The Edge of the Water (Whidbey Island Saga #2)

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Release Date
April 07, 2015
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A mysterious girl who won’t speak; a coal black seal named Nera that returns to the same place every year; a bitter feud of unknown origin—strange things are happening on Whidbey Island, and Becca King, is drawn into the maelstrom of events. But Beccahas her own secrets to hide. Still on the run from her criminal stepfather, Becca is living in a secret location. Even Derric, the Ugandan orphan with whom Becca shares a close, romantic relationship, can’t be allowed to know her whereabouts. As secrets of past and present are revealed, Becca becomes aware of her growing paranormal powers, and events build to a shocking climax anticipated by no one. Acclaimed author Elizabeth George brings her extraordinary talents to this intriguing story that blends mystery and myth

Editor review

1 review
The mysteries of Whidbey Island continue
Overall rating
Writing Style
The Edge of the Water, sequel to The Edge of Nowhere, takes Becca and the inhabitants of Whidbey Island on another mystery involving a suspicious seal this time. My favorite part about this novel is the development of Jenn. In book one, readers only got a brief glimpse of her outside of being a bully. Now, readers get a better take on the less angry side of her, and they can see her mature beautifully throughout the story. Her interactions with Squat Cooper are hilarious, sweet, and enjoyable, and her experiences with both Squat and Annie provide insight into a young girl who is still trying to find her identity.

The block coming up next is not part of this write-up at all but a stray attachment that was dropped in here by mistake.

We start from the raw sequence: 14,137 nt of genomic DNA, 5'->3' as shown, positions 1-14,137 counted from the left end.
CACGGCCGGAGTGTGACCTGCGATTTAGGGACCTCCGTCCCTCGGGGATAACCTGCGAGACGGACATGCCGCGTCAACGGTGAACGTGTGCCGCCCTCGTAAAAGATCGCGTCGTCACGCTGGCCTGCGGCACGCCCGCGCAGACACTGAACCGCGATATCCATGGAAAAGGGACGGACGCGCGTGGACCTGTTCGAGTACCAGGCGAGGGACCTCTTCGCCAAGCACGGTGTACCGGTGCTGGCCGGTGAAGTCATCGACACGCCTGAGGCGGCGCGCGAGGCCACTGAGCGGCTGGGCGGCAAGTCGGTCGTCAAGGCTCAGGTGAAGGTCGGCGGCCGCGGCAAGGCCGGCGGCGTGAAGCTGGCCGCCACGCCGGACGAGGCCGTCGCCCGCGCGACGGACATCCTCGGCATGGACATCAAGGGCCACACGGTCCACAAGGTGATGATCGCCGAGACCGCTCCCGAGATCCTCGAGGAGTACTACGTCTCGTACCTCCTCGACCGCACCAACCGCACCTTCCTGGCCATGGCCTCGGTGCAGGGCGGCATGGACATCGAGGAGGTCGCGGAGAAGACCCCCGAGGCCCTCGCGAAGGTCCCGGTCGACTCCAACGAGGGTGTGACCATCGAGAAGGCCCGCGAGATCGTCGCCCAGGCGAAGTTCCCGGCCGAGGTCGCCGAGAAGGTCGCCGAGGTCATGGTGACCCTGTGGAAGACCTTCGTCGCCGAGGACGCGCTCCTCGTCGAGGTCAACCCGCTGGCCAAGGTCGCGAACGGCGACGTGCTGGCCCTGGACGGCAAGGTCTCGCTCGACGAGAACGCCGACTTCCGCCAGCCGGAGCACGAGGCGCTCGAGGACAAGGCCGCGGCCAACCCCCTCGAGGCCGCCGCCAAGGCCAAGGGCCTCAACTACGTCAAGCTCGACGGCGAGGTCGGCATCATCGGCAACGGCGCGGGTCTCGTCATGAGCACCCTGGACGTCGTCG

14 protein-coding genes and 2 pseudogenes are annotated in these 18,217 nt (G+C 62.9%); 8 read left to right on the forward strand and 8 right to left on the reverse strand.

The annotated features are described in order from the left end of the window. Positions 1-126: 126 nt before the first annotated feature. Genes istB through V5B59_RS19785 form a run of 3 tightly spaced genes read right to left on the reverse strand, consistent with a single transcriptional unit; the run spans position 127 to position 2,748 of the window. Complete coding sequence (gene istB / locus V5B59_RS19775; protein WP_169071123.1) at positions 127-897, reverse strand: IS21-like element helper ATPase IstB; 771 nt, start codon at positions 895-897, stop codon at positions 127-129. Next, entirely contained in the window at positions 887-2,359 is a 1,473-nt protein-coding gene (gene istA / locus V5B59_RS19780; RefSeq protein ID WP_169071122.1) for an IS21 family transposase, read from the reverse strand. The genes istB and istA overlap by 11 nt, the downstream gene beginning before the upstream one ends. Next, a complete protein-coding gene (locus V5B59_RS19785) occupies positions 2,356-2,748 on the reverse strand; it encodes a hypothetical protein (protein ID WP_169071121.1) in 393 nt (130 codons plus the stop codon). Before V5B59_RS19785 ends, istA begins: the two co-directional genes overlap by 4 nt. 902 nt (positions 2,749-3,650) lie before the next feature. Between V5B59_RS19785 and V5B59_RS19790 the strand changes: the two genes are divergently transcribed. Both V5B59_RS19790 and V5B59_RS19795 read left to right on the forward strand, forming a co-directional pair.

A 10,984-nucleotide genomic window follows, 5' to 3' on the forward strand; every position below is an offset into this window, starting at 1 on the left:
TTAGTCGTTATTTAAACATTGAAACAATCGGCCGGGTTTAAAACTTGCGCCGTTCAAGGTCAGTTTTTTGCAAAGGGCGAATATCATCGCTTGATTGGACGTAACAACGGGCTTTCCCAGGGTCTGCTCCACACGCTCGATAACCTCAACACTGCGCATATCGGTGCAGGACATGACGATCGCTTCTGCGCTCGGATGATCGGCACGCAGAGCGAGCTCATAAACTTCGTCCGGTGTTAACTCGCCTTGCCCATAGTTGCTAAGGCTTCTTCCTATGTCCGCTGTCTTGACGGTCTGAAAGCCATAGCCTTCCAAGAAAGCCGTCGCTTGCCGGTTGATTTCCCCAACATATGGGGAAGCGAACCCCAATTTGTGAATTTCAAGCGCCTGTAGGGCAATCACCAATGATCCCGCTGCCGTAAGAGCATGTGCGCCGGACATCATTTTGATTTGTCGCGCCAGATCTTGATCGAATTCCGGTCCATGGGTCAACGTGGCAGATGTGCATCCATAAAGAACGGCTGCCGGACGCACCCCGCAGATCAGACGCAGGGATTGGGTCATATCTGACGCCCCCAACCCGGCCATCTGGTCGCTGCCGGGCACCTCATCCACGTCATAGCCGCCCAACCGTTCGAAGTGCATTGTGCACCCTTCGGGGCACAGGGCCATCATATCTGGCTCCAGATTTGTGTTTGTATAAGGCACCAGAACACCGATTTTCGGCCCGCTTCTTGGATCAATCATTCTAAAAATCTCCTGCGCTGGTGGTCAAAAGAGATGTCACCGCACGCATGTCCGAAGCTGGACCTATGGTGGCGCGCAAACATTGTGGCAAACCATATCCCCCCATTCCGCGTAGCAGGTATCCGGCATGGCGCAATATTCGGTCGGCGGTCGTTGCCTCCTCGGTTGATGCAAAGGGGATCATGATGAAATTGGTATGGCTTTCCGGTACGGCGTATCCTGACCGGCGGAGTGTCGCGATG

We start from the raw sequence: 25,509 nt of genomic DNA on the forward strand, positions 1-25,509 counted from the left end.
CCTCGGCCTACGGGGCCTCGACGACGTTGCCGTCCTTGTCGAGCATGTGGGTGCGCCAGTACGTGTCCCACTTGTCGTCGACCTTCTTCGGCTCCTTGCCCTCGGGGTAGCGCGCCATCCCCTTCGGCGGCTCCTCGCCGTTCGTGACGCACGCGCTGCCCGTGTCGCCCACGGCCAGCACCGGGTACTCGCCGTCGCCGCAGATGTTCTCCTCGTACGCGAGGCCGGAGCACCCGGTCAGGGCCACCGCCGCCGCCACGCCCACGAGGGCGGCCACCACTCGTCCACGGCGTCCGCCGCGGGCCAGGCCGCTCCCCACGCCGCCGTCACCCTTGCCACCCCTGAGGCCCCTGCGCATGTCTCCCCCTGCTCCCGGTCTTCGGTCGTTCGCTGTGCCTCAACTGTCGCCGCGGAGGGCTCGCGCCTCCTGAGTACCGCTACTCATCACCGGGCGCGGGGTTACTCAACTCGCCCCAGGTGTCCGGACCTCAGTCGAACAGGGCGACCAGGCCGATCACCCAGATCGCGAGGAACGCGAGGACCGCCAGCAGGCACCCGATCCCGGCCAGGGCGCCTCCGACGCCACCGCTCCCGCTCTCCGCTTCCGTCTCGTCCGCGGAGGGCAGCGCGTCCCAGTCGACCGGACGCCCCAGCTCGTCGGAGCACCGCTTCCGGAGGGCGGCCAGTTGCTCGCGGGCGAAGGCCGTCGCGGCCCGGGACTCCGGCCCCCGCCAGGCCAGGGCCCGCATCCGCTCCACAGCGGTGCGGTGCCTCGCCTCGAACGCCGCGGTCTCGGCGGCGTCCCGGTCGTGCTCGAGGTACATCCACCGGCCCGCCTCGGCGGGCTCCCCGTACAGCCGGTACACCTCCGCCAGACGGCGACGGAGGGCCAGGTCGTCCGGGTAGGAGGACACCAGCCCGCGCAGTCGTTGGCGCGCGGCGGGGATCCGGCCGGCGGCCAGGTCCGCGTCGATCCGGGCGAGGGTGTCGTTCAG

Ralph and Diana continue to offer words of wisdom and comedic relief amidst the teen angst. Though their parts in the story aren’t excessively big, each scene with either of them never fails to make me smile or laugh.

Where the action and suspense took the spotlight in the previous novel, the sequel focuses more on personal relationships. Although I enjoyed the characters’ development in the first book, there seems to be a stretch with some of them in this novel. Becca and Derric’s relationship escalates extremely quickly without any development, leaving little understanding or grounds for their conflicts. Becca herself feels more of a secondary character than a protagonist as the story goes on, and I left the end of the book without feeling any growth from her. This does, however, leave plenty of room for the reader to get to know some of the other characters, such as Jenn, who do start to develop further.

While the seal mystery is very cool, the overarching area of suspense in the series, Becca, her mother, and stepfather, doesn’t show up often. It feels like that mystery is paused during this sequel to make room for the seal, which ultimately makes Becca’s story fade a bit. However, the twist in the seal mystery is wonderfully done, and it provides a deeper perspective on the island of Whidbey itself.

Though there are areas that left me wanting more, The Edge of the Water is overall an entertaining and engaging read. I look forward to seeing what mysteries Whidbey Island offers in the next book.
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